"It must've been loveÃ¢â‚¬Â¦but it's over now
Must've been good - but I lost it somehow..."
Anyone out there recognize those words? They're from the Pretty Woman soundtrack. Actually, I would say that those words pretty much describe what would have become of the relationship between the main characters had the story happened in real life, not in Hollywood.
Quick review: Pretty Woman (1990) tells the story of Vivian, a young woman with a heart of gold who supports herself by engaging in the world's "oldest profession." One night she's picked up on Hollywood Boulevard by Edward Lewis, a ruthless businessman who makes his money by buying companies and then selling them off piece by piece, regardless of who gets hurt in the process. After a night together, he asks her to be his social escort to the various parties and functions he has to attend throughout his week in LA. She agrees (for $3000), and lo and behold - they "fall in love."
Sounds wonderful, doesn't it? A relationship totally based on physical pleasure and attraction turns into a deep, loving, eternal bond. It's like a singles bar dream come true: You pick up a woman (or a man, for that matter) who looks good to you, begin an intimate physical relationship, and the rest will just follow. Right?
I'll answer with another quote from the end of the movie:
"Keep on dreamin' - this is Hollywood."
In other words, it could happen on the big screen (where anything can happen), but in real life it just doesn't work. I call it the Pretty Woman Lie. Physical attraction - or attraction to externals - can never serve as a basis for a deep, loving connection between husband and wife. At some point, the attraction will wane, and the relationship will disintegrate. That's because externals can and do change. Beauty doesn't last forever, and someone who was making $500,000 a year can have a reversal of fortune. And when that happens, there's nothing left to keep the couple together anymore.
Let me tell you a true story of someone I know, and you'll understand what I mean.
I once knew a fellow whom we'll call Jack. Jack had the exact idea of his dream girl in his head. She would be blonde, blue-eyed, petite, outgoing, fun-loving, and she would love to ski (his favorite sport). I remember thinking at the time that this guy is never going to get married because his criteria are way too specific and way too superficial, but seeing as he never asked my opinion, I never gave it. Good thing, too, because one bright day, Jack met a woman whom we'll call Cheryl. Guess what? Cheryl was blonde, blue-eyed and petite. She was outgoing, fun-loving, and - you guessed it - she loved to ski. Jack was in seventh heaven. They went out for a couple of months, got engaged, and were married in May, well in advance of ski season. They decided to postpone their honeymoon for winter, when they would fly to Switzerland for the most romantic ski of their lives. It seemed that no couple could be happier than they were, and even I began to wonder if this time I'd made a mistake. Jack definitely seemed to have hit the "jack"pot; Cheryl was all he'd dreamed of, and she even turned out to have a great, sweet personality to boot.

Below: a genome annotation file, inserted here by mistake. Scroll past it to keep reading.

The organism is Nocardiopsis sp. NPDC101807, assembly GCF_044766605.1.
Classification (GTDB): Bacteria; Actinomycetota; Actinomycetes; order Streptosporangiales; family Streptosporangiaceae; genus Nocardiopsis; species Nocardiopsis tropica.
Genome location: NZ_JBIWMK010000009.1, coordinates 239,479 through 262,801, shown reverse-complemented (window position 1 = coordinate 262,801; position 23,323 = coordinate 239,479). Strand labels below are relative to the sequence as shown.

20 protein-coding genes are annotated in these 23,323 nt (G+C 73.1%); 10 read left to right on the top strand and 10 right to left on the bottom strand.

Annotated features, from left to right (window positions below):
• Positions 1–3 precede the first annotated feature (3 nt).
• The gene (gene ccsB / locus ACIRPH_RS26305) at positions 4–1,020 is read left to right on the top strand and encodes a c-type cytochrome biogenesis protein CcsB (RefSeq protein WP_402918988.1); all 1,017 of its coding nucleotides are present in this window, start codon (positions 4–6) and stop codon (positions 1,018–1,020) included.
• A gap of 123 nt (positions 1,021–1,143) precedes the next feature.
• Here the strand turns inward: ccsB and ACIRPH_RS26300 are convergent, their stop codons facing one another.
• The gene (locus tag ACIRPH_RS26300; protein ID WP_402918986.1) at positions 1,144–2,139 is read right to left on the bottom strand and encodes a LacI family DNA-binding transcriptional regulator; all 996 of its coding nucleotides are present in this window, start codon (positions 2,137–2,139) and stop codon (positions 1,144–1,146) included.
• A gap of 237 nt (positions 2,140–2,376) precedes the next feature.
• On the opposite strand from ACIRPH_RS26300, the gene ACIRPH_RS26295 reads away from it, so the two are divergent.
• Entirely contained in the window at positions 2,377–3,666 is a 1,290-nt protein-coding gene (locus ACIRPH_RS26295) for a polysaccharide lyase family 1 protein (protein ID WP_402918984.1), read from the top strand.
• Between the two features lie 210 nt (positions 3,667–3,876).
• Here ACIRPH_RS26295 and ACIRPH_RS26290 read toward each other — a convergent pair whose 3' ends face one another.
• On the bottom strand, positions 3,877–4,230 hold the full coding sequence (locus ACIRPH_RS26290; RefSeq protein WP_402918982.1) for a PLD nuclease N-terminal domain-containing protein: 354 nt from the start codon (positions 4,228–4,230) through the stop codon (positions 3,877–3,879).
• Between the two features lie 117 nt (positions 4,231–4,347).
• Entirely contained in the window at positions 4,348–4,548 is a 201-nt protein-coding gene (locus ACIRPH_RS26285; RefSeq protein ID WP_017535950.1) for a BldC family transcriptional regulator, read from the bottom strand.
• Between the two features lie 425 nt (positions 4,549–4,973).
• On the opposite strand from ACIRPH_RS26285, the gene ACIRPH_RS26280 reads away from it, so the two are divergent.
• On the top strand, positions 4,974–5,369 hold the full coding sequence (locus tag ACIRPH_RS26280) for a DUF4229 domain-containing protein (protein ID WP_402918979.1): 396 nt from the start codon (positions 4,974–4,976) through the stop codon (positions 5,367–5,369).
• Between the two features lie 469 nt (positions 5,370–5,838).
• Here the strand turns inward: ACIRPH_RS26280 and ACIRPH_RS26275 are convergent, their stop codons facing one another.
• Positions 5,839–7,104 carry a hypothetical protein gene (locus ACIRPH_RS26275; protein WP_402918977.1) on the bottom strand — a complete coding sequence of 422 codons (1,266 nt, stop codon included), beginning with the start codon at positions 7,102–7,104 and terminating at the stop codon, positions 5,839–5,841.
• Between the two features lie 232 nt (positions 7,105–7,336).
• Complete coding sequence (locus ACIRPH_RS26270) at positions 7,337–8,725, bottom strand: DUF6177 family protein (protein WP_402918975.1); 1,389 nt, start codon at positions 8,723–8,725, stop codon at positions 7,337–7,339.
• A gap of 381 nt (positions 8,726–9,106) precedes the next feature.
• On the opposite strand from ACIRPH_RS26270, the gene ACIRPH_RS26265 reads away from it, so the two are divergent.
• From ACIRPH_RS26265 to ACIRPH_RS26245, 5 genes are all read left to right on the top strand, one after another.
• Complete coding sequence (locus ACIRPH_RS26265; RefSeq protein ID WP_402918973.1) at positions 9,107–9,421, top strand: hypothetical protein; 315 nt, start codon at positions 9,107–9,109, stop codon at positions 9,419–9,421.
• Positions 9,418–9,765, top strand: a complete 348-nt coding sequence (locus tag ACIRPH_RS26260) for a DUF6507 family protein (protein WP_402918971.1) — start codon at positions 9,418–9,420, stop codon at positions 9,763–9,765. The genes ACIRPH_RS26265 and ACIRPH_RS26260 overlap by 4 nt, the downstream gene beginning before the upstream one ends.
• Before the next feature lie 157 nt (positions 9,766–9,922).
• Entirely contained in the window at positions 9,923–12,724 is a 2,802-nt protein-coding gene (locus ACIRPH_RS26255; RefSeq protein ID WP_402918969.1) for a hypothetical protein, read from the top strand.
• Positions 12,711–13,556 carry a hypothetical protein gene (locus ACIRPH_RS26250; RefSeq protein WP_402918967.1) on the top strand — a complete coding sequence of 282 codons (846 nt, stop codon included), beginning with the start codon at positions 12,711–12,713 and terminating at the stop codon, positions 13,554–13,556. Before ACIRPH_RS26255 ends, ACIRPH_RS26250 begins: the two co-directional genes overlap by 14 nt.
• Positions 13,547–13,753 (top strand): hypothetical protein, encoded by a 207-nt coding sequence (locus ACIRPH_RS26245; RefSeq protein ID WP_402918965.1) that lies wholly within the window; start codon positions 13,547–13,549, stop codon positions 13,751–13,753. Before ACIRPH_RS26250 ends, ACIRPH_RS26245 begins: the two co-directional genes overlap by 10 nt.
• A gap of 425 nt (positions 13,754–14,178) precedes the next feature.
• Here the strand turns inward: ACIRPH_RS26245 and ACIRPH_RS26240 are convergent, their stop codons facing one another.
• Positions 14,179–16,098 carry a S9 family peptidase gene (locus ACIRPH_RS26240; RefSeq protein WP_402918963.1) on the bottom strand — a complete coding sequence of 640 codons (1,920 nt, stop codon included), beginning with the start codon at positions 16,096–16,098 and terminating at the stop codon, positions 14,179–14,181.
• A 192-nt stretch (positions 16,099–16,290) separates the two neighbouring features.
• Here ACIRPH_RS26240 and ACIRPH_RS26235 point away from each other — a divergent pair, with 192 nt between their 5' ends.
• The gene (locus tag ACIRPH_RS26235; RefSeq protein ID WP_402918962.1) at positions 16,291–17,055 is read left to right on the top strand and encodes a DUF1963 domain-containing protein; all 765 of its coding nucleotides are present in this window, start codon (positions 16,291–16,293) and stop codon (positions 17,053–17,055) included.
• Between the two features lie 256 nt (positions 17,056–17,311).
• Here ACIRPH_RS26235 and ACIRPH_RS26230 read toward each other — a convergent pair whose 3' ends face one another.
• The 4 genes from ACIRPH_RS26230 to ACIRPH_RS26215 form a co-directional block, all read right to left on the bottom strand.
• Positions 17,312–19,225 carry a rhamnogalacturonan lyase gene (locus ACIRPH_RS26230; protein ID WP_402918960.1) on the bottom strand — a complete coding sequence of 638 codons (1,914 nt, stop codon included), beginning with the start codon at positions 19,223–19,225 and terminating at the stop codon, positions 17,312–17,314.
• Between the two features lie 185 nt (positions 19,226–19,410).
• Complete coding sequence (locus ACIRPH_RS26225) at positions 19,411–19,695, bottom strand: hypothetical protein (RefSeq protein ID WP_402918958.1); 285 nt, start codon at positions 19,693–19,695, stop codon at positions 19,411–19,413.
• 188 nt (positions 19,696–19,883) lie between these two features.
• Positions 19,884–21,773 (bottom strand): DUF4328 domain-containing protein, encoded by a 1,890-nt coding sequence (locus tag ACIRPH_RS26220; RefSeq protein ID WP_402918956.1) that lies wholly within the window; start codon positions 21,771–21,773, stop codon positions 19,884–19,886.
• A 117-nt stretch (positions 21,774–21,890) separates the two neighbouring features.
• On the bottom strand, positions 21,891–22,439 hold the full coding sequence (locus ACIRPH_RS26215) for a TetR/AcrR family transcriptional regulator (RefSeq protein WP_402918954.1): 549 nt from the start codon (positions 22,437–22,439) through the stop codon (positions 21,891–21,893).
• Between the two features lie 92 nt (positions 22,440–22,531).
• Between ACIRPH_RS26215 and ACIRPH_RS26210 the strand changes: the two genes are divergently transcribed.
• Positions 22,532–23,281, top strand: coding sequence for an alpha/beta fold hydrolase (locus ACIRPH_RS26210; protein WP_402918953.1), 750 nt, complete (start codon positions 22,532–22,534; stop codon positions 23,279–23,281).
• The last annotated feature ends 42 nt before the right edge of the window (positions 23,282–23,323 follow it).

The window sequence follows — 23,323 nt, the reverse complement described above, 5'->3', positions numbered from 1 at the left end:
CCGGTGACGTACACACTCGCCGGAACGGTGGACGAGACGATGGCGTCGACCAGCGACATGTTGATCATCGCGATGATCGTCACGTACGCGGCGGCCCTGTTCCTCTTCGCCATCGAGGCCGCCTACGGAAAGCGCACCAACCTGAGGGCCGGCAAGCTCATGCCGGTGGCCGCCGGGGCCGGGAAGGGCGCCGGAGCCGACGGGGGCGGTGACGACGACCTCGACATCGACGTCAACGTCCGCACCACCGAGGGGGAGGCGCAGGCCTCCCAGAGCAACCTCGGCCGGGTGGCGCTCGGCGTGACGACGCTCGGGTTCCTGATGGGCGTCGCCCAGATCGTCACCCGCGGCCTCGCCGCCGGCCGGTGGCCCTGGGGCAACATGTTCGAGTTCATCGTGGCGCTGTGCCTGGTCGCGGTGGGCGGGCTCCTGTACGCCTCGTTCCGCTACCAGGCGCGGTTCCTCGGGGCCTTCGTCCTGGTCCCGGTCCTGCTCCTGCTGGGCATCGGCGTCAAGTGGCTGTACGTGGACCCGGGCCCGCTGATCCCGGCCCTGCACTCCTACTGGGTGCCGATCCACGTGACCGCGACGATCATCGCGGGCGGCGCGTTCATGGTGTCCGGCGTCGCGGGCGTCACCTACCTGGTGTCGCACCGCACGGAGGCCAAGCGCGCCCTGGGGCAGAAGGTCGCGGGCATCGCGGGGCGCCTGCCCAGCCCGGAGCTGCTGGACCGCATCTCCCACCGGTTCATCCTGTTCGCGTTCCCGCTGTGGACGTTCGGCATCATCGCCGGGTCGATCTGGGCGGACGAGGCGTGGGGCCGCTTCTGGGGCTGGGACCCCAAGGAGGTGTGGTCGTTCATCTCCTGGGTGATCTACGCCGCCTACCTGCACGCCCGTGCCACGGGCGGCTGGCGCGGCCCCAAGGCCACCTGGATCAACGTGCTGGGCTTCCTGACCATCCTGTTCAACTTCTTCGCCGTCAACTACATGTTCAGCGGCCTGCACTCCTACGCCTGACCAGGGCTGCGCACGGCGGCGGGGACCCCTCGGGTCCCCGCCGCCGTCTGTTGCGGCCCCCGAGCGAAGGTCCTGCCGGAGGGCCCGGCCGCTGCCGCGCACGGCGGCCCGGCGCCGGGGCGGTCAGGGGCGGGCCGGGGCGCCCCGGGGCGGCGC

Winter came, and they left for their late-but-never-honeymoon.
And that's when it happened.
Cheryl had a terrible ski accident.
Thank G-d, Cheryl lived. The wonders of modern medicine saved her life.
Unfortunately, they couldn't save her ability to walk - she was confined to a wheelchair.
There was something else the doctors couldn't save, either.
Jack divorced her a few months after the accident.
Why? Because she would never be able to be the fun-loving, skiing person he married.
Her physical limitations were all he could see. Her personality, her sweetness, the love of fun that were still in her heart could not compensate for the fact that, physically, she would never be able to do and be all that she had done and been before. And, since that had really been all her appeal for him, she lost favor in his eyes and he divorced her.
Jack fell for the Pretty Woman Lie, and Cheryl was devastated - but not for long.
She realized that, as painful as her accident was, it might have saved her from an even greater pain down the line. She understood that if Jack divorced her at this point, it would only have been a matter of time before the same thing would have happened anyway. If all he could see in her was the externals, then at some point he would either have tired of them, or he would have met someone with even more blinding externals than hers - and the marriage would have ended.
While other women may have (understandably!) given in to their emotional devastation, Cheryl's innate love of life didn't allow her to do so. After she had sufficiently recuperated, she found and rented a great studio apartment, went back to work, and continued living as she had before the accident - albeit in a wheelchair.
About three years later, one of Cheryl's friends introduced her to Mike, a successful CPA. Cheryl was immediately impressed with his warm, caring personality, and he was equally impressed with her sweetness and her determination. Unlike Jack, Mike didn't fall for the Pretty Woman Lie, and Cheryl's disability didn't prevent him from seeing the person she was inside, and from discovering that the two of them had similar goals and ideals in life. After a (cautious) courtship of a few months, Mike and Cheryl decided to get married. There wasn't a dry eye in the place during the wedding ceremony.
Today, Mike and Cheryl are still happily married, even happier than they were during their honeymoon. They have three adorable children, and as far as they're concerned, life is wonderful. Jack, on the other hand, just got divorced for the third time, and despite his friend's efforts to explain where he's going wrong, he still can't figure it out.
By the way, Pretty Woman is his favorite movie.
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